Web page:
You’re gonna bake bread. Old fashioned, full of gluten, honest to goodness WHITE bread. You rebel.
And in fact today I’m going to make more bread in it. Partly because the bread is really good and partly because it’s just fun. Also I’m out of bread, and like any good mini-Martha instead of going to the store to buy bread, well of course I’m going to bake some myself in the cob oven I built.
I’m not sure when this happened to me but I have a hunch it’s only going to get worse, culminating with me growing my own heart valve when I’m 80.
Baking Bread in a Cob oven
Baking bread in a cob oven is FUN.
This was just a basic, white bread recipe that you can use in any oven, not just a cob oven.
It’s originally from the book Artisan Bread in Five Minutes a Day: The Discovery That Revolutionizes Home Baking. I don’t own the book yet but it’s only a matter of time because if this recipe is a representation of how good this book is … I need it. Actually … hold on a second while I go order it.
I’m back. Book has been ordered.
update: I’ve since ordered the book and use it every week. Always. I am never not making bread.
It’s a no knead bread, but not the kind that’s been making the rounds on the Internet over the past few years. That no knead bread is a very, very wet dough that has to be baked in some sort of pot or crock. I love that bread by the way and make a lot of it … this just isn’t that sort of no knead recipe. It’s a wet dough, but manageable unlike the other no knead recipes.
No Knead White Bread
Basic White Bread
- 3 cups water luke warm
- 1 tbsp yeast 1 packet
- 1.5 tbsp coarse kosher salt
- 6.5 cups white flour unbleached, all-purpose white flour
- Cornmeal for pizza peel
- Preheat oven to 450 f.
- Add 1 Tbsp. yeast to bowl along with 1-2 Tbsps kosher salt.. Add 3 cups warm water. Stir.
- Gradually add 6 1⁄2 cups flour.
- Stir the mixture until it's thickened and well combined. I use this Danish Whisk which is GREAT. Cover bowl with tea towel. Allow to rise for 2 hours.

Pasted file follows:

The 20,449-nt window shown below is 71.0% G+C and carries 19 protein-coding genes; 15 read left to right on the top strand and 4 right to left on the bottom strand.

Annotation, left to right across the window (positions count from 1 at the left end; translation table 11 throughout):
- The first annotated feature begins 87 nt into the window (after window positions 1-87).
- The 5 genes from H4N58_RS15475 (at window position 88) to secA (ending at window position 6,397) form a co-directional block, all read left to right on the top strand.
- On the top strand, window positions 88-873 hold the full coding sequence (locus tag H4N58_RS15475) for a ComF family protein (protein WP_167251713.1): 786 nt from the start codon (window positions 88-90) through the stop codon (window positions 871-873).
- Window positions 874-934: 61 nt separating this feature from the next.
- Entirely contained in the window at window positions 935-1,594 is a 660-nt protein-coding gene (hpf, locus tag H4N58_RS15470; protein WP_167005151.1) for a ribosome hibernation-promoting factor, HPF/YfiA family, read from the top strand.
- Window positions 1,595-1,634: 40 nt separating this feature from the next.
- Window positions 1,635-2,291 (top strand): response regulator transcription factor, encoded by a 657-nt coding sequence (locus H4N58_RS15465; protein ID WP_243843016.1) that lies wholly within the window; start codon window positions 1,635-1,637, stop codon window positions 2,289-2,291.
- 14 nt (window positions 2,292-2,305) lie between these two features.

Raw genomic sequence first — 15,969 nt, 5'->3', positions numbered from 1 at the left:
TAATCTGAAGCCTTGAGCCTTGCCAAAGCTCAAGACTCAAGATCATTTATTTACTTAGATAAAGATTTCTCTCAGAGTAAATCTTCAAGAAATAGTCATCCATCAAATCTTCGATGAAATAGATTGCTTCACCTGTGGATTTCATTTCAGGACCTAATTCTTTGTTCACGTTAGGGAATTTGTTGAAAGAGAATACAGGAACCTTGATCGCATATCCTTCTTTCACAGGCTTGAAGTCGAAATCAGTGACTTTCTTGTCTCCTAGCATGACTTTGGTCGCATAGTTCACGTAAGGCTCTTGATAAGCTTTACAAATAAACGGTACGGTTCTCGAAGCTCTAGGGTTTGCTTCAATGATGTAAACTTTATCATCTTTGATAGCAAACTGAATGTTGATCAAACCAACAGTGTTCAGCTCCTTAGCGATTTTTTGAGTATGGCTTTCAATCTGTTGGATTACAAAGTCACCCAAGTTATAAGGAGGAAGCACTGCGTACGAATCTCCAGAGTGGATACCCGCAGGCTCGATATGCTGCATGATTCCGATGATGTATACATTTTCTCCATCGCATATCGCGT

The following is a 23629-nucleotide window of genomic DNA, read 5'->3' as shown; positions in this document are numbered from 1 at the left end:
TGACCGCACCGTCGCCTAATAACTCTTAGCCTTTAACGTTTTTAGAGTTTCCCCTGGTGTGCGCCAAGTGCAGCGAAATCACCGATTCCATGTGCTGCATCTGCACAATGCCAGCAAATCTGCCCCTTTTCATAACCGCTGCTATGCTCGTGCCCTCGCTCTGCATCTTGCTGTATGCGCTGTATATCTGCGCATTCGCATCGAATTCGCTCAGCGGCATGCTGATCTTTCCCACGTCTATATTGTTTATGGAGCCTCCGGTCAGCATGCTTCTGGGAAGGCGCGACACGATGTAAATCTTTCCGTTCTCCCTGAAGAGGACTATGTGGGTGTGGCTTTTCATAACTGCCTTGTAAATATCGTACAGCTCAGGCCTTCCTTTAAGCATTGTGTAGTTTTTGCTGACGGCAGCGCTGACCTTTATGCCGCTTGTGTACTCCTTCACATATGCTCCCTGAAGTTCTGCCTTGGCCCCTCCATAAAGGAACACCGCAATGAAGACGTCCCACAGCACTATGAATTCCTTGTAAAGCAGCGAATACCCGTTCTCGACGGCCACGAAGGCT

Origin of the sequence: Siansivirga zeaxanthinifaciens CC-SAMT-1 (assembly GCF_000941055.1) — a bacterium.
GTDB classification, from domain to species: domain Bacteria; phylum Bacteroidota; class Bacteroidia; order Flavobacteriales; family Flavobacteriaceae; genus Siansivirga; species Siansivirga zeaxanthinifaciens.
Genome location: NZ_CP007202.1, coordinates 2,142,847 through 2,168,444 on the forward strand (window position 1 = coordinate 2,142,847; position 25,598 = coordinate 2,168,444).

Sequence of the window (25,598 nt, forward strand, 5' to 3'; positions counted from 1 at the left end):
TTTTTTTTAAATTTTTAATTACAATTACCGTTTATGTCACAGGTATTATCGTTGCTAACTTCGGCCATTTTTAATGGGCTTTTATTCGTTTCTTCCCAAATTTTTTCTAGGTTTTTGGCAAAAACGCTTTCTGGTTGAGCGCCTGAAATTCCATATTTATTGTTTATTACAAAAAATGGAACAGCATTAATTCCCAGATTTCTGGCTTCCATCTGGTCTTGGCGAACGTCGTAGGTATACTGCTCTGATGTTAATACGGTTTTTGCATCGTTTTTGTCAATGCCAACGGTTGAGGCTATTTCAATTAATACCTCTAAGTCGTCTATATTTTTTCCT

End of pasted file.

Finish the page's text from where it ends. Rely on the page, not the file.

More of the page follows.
- Once the dough has risen divide it into 3. Form each section into a ball and pull the 4 sides of the dough to the underneath. This is stretching out the gluten and aligning it. It gives you a nice tight top to the bread.
- Leave the dough for its final proof on a very well floured proofing cloth (the floured, linen mat you see in my video) or tea towel for 45 minutes.
- After it's proofed, gently transfer to your peel or baking tray/stone. Cut several slashes across the top. This allows the bread to move upwards as opposed to sideways when it bakes.
- Bake until the interior temperature of the bread is 210 f. (around 25 minutes).
*You can also just use 1/3rd of the dough, and put the remaining dough in the fridge for up to 2 weeks.
*For an extra nice crust, bake the bread in a preheated dutch oven. Leave the lid on for the first 15 minutes of the bake and then remove it.
*Try removing 1 cup of the white flour and replacing it with Red Fife, Rye or another flour for a different flavour.
Consider this next fact a warning. If you make 3 loaves of bread, you will eat 3 loaves of bread. I did. No joke. I ate 3 loaves of bread in 3 days. By myself. I now have back fat. This is a serious warning and not even a joke. YOU WILL GET FAT if you make homemade bread. There’s no way around it.
If you can deal with that, then bake away. If you can’t you’d best stick to other baking. Like baked broccoli. Which taste especially good with a nice cheese sauce and a big … slice … of bread.
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